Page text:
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Staker & Parson Companies, Inc. v. Scottsdale Insurance Co.

United States District Court, D. Utah

July 25, 2018

STAKER & PARSON COMPANIES, INC., d/b/a WESTERN ROCK PRODUCTS, a Utah corporation, Plaintiff,
SCOTTSDALE INSURANCE COMPANY, an Ohio corporation; COLORADO CASUALTY INSURANCE COMPANY, a New Hampshire corporation; and HANCOCK-LEAVITT INSURANCE AGENCY, INC., an Arizona corporation; DOE INDIVIDUALS 1-10, unknown individuals; and ROE ENTITIES 1-10, unknown entities. Defendants.


          David Nuffer, United States District Judge.

         Defendant Hancock-Leavitt Insurance Agency, Inc. (“Hancock-Leavitt”) filed a Motion to Dismiss[1] all claims asserted against it in this case by Plaintiff Staker & Parson Companies, Inc. d/b/a Western Rock Products (“Plaintiff”) for lack of personal jurisdiction. A hearing on the motion was held on June 15, 2018.[2] Plaintiff was represented by counsel, Elijah Milne, and Hancock-Leavitt was represented by counsel, Matthew N. Evans.

         Preliminary Factual Findings

         Based upon the papers filed by the parties, oral argument and good cause, the following findings are entered only for purposes of Hancock-Leavitt's Motion to Dismiss:

         Hancock-Leavitt is engaged in the business of procuring insurance for businesses and individuals. Blake Reidhead Inc. (“BDR”), an Arizona corporation doing business in Arizona, contracted with Hancock-Leavitt for some insurance policies for its business. BDR procured two policies from Hancock-Leavitt, a general automobile coverage and a general commercial liability policy. Colorado Casualty Insurance Company issued the commercial general liability policy, and the commercial auto coverage policy was issued from Scottsdale Insurance Company through Colonial General Insurance Agency.

         For both policies, the underlying workplace accident that gave rise to the disputed insurance coverage that forms the basis of this action occurred in Arizona and involved an Arizona resident.

         Hancock-Leavitt keeps its business records in its office in Taylor, Arizona. It has two bank accounts that are located in the Snowflake, Arizona branch of the National Bank of Arizona. Hancock-Leavitt does not own any assets, property, real estate, or equipment outside of Arizona. Hancock-Leavitt itself is owned by Monti Hancock, a 40% shareholder and resident of Arizona, and by the Leavitt Group, Inc., which owns the other 60%. The Leavitt Group is a Nevada corporation that has its offices in Cedar City, Utah.

         Monti Hancock is the producer and agent for Hancock-Leavitt. He is the only employee, board member, or owner with a key man life insurance policy. He directs the Hancock-Leavitt day-to-day operations. Hancock-Leavitt's other corporate officers are located in Cedar City, Utah, and they attend annual meetings via telephone from Utah and have on rare occasion been to Hancock-Leavitt's Arizona offices. The day-to-day operations of Hancock-Leavitt are left up to Monti Hancock. Hancock-Leavitt is registered to do business in Utah, has appointed a registered agent in Utah, and has an active insurance license in Utah. However, well over 95% of Hancock-Leavitt's accounts are located in Arizona. Hancock-Leavitt has only three to five currently insured clients who are located in Utah. Those clients were in Arizona or other states when their first policy was issued but later moved to Utah.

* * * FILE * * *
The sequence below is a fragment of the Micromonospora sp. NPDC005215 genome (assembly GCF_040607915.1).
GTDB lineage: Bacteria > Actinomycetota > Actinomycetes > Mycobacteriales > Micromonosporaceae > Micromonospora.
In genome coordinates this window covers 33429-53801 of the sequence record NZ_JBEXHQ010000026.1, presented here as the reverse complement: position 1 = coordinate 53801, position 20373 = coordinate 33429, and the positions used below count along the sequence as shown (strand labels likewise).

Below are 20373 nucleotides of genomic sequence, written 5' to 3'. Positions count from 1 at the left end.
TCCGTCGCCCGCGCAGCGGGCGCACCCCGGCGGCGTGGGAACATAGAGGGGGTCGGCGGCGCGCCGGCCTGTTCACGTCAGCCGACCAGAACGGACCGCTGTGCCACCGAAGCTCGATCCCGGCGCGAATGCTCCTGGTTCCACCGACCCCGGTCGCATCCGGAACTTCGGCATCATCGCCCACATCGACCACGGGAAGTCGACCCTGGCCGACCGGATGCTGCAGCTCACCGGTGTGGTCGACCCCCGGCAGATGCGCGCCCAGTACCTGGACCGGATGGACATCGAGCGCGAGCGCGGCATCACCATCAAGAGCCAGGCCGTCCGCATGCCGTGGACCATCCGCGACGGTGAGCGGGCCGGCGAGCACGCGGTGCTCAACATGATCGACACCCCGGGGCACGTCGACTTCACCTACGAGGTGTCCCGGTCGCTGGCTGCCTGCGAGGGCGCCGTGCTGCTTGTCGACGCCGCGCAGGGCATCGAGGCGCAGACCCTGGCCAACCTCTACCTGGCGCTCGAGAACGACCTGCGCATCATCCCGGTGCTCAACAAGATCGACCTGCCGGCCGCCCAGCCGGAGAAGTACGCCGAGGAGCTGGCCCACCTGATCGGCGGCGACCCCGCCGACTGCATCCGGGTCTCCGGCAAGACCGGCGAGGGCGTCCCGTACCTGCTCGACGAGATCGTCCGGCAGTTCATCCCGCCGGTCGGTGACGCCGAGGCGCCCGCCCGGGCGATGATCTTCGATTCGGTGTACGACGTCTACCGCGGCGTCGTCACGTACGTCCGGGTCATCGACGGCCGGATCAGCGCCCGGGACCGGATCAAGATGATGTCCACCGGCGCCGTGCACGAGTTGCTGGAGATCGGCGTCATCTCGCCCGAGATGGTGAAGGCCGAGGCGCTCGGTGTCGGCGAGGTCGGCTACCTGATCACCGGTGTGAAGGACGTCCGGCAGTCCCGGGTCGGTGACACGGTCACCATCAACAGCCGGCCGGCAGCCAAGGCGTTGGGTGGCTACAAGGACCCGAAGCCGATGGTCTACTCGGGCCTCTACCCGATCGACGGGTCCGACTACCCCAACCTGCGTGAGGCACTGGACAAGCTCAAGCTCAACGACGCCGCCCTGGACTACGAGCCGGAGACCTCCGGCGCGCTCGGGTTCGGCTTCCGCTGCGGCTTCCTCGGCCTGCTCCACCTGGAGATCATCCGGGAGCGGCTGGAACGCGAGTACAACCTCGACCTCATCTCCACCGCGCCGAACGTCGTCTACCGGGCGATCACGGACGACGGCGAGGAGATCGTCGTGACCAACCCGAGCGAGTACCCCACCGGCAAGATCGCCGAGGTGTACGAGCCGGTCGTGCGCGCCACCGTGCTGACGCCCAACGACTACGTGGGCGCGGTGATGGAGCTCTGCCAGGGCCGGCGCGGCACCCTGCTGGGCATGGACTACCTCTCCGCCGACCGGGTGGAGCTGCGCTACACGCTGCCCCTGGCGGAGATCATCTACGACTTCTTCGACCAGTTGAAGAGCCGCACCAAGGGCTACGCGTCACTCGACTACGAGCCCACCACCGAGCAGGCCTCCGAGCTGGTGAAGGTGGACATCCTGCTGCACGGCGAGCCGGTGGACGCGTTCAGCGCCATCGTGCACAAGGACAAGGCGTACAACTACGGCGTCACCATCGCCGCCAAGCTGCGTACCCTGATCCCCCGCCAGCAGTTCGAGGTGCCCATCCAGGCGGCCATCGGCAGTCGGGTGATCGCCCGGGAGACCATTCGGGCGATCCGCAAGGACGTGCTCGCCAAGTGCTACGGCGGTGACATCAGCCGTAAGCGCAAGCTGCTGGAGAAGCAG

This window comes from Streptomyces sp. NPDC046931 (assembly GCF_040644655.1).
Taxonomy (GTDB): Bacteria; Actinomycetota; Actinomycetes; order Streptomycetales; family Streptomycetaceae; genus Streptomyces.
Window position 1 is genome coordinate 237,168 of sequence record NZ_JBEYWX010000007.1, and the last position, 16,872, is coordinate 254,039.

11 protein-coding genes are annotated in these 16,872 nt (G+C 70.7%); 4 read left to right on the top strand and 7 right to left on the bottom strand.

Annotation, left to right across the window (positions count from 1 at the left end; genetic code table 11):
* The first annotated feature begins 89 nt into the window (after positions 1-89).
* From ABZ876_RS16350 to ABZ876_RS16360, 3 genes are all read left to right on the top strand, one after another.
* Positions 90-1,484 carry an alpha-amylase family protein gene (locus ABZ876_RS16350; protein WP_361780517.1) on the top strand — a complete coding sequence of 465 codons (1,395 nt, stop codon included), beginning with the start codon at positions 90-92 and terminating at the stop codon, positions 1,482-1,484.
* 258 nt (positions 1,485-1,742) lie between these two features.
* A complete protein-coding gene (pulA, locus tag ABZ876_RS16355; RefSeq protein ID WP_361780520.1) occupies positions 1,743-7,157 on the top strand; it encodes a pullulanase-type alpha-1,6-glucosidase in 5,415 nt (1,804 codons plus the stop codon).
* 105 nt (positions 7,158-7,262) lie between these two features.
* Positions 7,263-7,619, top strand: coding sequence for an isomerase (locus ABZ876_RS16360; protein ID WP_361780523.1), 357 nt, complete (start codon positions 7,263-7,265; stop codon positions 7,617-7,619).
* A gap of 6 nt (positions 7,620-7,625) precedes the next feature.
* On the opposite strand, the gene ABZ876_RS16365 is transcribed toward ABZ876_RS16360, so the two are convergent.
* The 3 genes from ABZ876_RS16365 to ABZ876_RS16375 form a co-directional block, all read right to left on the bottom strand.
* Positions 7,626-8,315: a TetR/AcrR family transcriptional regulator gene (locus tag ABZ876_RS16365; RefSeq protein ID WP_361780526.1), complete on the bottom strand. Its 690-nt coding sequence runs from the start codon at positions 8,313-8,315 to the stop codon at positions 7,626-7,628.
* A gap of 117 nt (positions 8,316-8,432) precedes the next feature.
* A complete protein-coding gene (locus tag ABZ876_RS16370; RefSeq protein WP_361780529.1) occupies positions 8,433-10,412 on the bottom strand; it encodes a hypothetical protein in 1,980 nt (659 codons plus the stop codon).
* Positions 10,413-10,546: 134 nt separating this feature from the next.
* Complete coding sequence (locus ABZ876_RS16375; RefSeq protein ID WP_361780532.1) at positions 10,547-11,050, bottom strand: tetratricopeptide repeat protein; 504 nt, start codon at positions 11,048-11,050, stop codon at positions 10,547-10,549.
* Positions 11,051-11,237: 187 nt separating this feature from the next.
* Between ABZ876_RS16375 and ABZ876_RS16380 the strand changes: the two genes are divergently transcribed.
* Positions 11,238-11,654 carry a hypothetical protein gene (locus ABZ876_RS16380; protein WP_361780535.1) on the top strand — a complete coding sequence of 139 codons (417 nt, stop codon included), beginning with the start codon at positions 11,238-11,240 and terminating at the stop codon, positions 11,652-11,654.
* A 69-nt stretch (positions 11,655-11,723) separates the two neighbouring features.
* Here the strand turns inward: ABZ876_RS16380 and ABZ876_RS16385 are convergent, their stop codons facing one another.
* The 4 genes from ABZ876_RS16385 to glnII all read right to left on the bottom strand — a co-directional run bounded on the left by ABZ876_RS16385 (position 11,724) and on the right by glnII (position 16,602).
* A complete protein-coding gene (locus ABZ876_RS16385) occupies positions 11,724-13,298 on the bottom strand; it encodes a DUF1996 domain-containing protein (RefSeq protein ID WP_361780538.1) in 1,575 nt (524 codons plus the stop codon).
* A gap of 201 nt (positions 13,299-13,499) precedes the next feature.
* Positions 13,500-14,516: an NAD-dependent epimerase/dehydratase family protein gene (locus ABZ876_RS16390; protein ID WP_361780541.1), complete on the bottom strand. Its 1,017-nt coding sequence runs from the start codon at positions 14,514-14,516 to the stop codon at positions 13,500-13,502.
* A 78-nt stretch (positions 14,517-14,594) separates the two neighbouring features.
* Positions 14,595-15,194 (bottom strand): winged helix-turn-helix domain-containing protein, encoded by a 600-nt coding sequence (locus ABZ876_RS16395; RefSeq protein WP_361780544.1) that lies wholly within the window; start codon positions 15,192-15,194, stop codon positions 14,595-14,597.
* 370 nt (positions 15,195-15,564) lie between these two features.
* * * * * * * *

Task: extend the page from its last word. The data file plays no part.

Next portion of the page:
Hancock-Leavitt purchases many services from the Leavitt Group in Utah including IT services, tax preparation services, billing services, sales training, legal services. But Monti Hancock is the decision-maker as to these services being purchased or discontinued. The Leavitt Group monitors and reviews Hancock-Leavitt's financial results, budgets, capital purchases, and monthly reports. But nearly all of the revenue generated from insurance customers occurs in Arizona. The day-to-day decision-making on hiring and firing employees and spending money also occurs in the Taylor, Arizona branch through Monti Hancock. Hancock-Leavitt is an agency that serves the Taylor, Heber, and Snowflake area of Arizona. That is where most of its customers are located. Hancock-Leavitt does not advertise in Utah.

         The bylaws of Hancock-Leavitt specify that any corporate meetings are concerned they would take place in Taylor, Arizona, or via telephone. Monti Hancock has always been in Arizona for those meetings.

         Conclusions of Law for the Motion

         Based upon these findings, the following conclusions of law are entered:

         General Personal Jurisdiction

         “[A] court may assert general jurisdiction over foreign (sister-state or foreign-country) corporations to hear any and all claims against them when their affiliations with the State are so ‘continuous and systemic' as to render them essentially at home in the forum state.”[3] For a corporation's domicile for purposes of this analysis, it is the place where it is incorporated, or the principal place of ...

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